Treating Polycystic Ovarian Syndrome Naturally
PCOS is a hormonal disorder that affects between 6 to 10% of women.
Symptoms often start once the menstrual cycle begins but in some cases may not appear until well into a woman’s 20s or 30s. It is one of the most common endocrinological imbalances Dr. Smith treats so thankfully there are some really successful natural treatments that deliver solutions for this complex condition.
What is PCOS (Polycystic Ovarian Syndrome)?
The name of this condition is a little misleading as you may or may not have many cysts in your ovaries. PCOS is really a collection of symptoms that collectively make up a syndrome. Online you will see morbidly obese women with lots of unwanted hair growth, but the truth of it is that there are many women with none of these “text book” presentations with the only presenting symptoms being things like an irregular period or that they aren’t cycling at all.
PCOS causes the ovaries to produce higher than normal amounts of androgens such as testosterones, which interfere with egg production. The eggs that the ovaries normally produce monthly to ovulate can then develop into cysts (instead of getting expressed by the ovary). A cyst is a little sacs filled with liquid – in this case an old follicle. As many ovulations are missed and more follicles grow and become cysts, they can build up and enlarge the ovaries.
PCOS is also a condition in which there is insulin resistance (like diabetes) and can affect many systems in the body and have long-term health consequences. The complex interplay between the sex hormones and blood sugar imbalances make up the variety of symptoms women may experience.
Symptoms of PCOS
If ovarian cysts exist, very often they are painless and only discovered by ultrasound. Other PCOS symptoms include weight gain, infrequent or absent menstrual periods and signs of increased androgens, male hormones that are normally found in women such as acne and increased hair growth (hirsutism) on the face, around nipples, upper thighs and pubic area.
Although many women with PCOS have no trouble falling pregnant, the condition can cause fertility challenges. Increased anxiety and depression are also indicators of PCOS commonly found in PCOS patients.
The other challenge as mentioned previously with PCOS is insulin resistance, which means that the cells resist the hormone’s instruction to allow glucose to enter cells, causing blood sugar levels to rise which can lead to weight gain. Insulin resistance may indicate the early stages of type 2 diabetes, reason enough to treat PCOS.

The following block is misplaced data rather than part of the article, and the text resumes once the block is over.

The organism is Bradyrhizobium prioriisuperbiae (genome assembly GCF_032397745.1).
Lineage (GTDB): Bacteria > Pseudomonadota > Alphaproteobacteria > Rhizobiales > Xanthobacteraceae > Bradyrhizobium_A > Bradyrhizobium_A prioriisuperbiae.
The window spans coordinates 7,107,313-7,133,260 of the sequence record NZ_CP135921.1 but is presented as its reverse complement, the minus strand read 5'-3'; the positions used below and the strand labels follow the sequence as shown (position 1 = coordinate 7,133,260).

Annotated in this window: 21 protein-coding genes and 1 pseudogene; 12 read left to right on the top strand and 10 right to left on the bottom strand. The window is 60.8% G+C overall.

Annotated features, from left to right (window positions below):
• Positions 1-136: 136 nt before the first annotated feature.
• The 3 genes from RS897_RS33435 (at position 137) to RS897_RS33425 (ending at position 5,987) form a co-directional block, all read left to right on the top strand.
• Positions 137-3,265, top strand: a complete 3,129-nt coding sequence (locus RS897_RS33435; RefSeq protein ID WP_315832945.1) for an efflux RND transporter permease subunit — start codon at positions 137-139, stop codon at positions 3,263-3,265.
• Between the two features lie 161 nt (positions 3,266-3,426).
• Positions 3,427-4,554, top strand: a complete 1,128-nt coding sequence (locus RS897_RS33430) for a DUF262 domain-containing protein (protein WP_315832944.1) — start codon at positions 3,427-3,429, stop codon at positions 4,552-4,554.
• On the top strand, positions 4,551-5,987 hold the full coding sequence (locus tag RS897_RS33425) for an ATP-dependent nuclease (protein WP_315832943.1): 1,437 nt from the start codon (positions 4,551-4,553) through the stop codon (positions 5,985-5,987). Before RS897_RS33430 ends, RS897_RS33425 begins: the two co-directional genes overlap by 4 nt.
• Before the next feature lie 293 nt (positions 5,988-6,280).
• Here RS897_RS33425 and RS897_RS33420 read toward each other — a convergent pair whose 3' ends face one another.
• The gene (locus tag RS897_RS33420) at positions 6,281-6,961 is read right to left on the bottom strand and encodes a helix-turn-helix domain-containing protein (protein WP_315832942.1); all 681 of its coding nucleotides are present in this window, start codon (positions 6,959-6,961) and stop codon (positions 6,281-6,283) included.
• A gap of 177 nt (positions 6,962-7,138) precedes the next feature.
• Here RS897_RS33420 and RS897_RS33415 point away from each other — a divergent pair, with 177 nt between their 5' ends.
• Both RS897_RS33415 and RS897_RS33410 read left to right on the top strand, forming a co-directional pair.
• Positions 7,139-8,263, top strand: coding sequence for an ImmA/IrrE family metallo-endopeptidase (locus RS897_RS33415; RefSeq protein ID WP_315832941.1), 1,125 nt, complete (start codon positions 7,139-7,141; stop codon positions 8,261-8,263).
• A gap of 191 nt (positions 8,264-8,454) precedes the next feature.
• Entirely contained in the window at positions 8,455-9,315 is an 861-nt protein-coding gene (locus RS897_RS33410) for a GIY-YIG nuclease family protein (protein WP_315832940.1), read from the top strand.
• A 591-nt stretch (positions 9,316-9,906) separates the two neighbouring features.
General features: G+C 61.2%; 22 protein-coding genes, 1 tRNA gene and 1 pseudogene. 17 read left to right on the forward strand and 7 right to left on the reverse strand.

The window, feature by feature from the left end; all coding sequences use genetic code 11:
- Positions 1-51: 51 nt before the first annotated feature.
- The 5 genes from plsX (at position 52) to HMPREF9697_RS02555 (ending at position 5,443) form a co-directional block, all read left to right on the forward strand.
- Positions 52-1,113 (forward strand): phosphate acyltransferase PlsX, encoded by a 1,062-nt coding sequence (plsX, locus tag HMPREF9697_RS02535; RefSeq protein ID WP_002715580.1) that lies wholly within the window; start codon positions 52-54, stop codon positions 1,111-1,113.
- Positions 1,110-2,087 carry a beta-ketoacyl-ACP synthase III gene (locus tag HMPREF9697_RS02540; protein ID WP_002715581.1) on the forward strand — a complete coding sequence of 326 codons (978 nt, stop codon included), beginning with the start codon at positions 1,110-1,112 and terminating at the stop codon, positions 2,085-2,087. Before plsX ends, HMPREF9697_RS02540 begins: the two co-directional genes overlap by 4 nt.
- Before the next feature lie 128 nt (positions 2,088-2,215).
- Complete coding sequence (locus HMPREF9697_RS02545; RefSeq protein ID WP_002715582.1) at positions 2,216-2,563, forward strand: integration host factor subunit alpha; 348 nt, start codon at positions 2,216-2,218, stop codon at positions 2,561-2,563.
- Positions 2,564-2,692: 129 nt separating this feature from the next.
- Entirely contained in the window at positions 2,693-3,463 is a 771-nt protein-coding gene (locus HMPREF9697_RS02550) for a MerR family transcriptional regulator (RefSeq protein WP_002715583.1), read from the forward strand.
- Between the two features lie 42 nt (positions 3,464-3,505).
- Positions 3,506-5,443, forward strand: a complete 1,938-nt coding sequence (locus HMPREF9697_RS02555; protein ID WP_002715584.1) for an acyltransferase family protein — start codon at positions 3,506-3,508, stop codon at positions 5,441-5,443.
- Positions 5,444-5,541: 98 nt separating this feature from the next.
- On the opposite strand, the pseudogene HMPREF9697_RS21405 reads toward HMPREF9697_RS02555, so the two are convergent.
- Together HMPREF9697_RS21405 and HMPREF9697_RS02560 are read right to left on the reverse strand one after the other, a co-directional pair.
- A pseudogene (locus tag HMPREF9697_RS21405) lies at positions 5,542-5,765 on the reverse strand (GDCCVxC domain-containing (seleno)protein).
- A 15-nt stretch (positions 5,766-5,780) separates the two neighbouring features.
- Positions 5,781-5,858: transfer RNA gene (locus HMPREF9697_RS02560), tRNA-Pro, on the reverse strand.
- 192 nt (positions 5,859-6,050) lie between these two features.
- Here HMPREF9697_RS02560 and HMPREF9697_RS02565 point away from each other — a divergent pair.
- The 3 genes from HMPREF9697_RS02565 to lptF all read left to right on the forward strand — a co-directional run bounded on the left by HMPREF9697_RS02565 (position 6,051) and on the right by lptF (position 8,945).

The most common symptoms of PCOS are:
- infrequent or irregular periods (oligomenorrhea)
- no periods at all (amenorrhea)
- excessive bleeding during your period (polymenorrhea)
- enlarged ovaries with multiple small painless cysts or follicles that form in the ovary
- darkening and thickening of the skin on the neck, groin, underarms or skin folds (acanthosis nigricans)
- thinning hair or balding
- excess hair all over the body, including the face (hirsutism)
- Acne, in particular along the jaw-line
- weight gain / obesity
- anxiety or depression
- increased blood sugar
- infertility (note that many women diagnosed with PCOS will NOT experience infertility so appropriate measures should still be taken regarding preventing unplanned pregnancy)
What Causes PCOS
No one knows at this point what causes PCOS. Some researchers think that it may be caused by high insulin production. Insulin is a hormone that controls blood sugar levels and when too much insulin is produced this can stimulate the release of testosterone (which ultimately causes acne and hirsutism). Additionally, while the exact genes have not yet been identified, PCOS seems to run in families (as do other blood sugar disorders such as diabetes, interestingly).
What are the Treatments?
The goal of treatment is to balance hormones which results in resolving or greatly reducing some of the symptoms, such as acne, weight gain and irregular cycles.
Ultimately, every woman is treated based on her individual case as there are tremendous differences in what women experience with this condition. For some women it is only hairloss (LINK), for some women it is more about weight management, for some women their thyroid (LINK) is also involved, for some the only symptom is irregular periods. Dr. Smith creates a treatment plan based on comprehensive blood work and the specific symptoms each woman has.
A typical treatment plan may include some of the following:
- Dietary changes (blood sugar balancing), weight loss
- An exercise plan (improve insulin sensitivity/ weight loss
- Botanical medicines that can reduce androgen conversion and improve insulin sensitivity
- Sometimes bioidentical hormones like progesterone are helpful for re-establishing a normal cycle